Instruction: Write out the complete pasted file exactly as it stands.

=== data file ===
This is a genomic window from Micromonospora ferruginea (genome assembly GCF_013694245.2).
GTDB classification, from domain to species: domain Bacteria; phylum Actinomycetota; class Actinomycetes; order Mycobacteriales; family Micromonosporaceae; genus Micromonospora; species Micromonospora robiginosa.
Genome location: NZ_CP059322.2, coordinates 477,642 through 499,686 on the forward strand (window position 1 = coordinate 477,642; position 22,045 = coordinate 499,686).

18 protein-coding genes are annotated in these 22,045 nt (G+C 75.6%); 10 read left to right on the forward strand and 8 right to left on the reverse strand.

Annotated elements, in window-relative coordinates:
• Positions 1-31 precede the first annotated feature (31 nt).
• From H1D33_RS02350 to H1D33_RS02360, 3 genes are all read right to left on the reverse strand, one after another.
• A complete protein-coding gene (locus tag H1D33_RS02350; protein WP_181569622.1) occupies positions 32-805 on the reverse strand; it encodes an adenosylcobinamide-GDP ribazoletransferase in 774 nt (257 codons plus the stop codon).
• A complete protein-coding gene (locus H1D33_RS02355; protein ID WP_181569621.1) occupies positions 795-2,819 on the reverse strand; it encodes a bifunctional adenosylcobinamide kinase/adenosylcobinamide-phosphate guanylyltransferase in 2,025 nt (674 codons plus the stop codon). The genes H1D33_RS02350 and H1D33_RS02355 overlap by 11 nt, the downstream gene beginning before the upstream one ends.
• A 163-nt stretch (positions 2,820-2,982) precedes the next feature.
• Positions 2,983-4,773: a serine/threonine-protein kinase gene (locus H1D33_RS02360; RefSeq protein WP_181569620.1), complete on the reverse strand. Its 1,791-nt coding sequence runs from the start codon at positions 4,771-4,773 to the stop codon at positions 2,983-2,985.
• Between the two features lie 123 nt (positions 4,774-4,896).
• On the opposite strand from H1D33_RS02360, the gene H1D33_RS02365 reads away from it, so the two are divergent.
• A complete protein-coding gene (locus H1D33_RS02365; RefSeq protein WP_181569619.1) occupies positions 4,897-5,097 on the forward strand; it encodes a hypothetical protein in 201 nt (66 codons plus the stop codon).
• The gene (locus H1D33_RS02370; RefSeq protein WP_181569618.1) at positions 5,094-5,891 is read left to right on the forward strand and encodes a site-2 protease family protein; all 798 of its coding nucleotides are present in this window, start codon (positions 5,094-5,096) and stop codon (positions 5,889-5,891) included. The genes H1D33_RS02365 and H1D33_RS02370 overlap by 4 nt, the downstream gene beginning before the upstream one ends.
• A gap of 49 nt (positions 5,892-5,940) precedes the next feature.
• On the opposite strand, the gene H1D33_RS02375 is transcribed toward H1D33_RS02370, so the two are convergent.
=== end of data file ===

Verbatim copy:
This is a genomic window from Micromonospora ferruginea (genome assembly GCF_013694245.2).
GTDB classification, from domain to species: domain Bacteria; phylum Actinomycetota; class Actinomycetes; order Mycobacteriales; family Micromonosporaceae; genus Micromonospora; species Micromonospora robiginosa.
Genome location: NZ_CP059322.2, coordinates 477,642 through 499,686 on the forward strand (window position 1 = coordinate 477,642; position 22,045 = coordinate 499,686).

18 protein-coding genes are annotated in these 22,045 nt (G+C 75.6%); 10 read left to right on the forward strand and 8 right to left on the reverse strand.

Annotated elements, in window-relative coordinates:
• Positions 1-31 precede the first annotated feature (31 nt).
• From H1D33_RS02350 to H1D33_RS02360, 3 genes are all read right to left on the reverse strand, one after another.
• A complete protein-coding gene (locus tag H1D33_RS02350; protein WP_181569622.1) occupies positions 32-805 on the reverse strand; it encodes an adenosylcobinamide-GDP ribazoletransferase in 774 nt (257 codons plus the stop codon).
• A complete protein-coding gene (locus H1D33_RS02355; protein ID WP_181569621.1) occupies positions 795-2,819 on the reverse strand; it encodes a bifunctional adenosylcobinamide kinase/adenosylcobinamide-phosphate guanylyltransferase in 2,025 nt (674 codons plus the stop codon). The genes H1D33_RS02350 and H1D33_RS02355 overlap by 11 nt, the downstream gene beginning before the upstream one ends.
• A 163-nt stretch (positions 2,820-2,982) precedes the next feature.
• Positions 2,983-4,773: a serine/threonine-protein kinase gene (locus H1D33_RS02360; RefSeq protein WP_181569620.1), complete on the reverse strand. Its 1,791-nt coding sequence runs from the start codon at positions 4,771-4,773 to the stop codon at positions 2,983-2,985.
• Between the two features lie 123 nt (positions 4,774-4,896).
• On the opposite strand from H1D33_RS02360, the gene H1D33_RS02365 reads away from it, so the two are divergent.
• A complete protein-coding gene (locus H1D33_RS02365; RefSeq protein WP_181569619.1) occupies positions 4,897-5,097 on the forward strand; it encodes a hypothetical protein in 201 nt (66 codons plus the stop codon).
• The gene (locus H1D33_RS02370; RefSeq protein WP_181569618.1) at positions 5,094-5,891 is read left to right on the forward strand and encodes a site-2 protease family protein; all 798 of its coding nucleotides are present in this window, start codon (positions 5,094-5,096) and stop codon (positions 5,889-5,891) included. The genes H1D33_RS02365 and H1D33_RS02370 overlap by 4 nt, the downstream gene beginning before the upstream one ends.
• A gap of 49 nt (positions 5,892-5,940) precedes the next feature.
• On the opposite strand, the gene H1D33_RS02375 is transcribed toward H1D33_RS02370, so the two are convergent.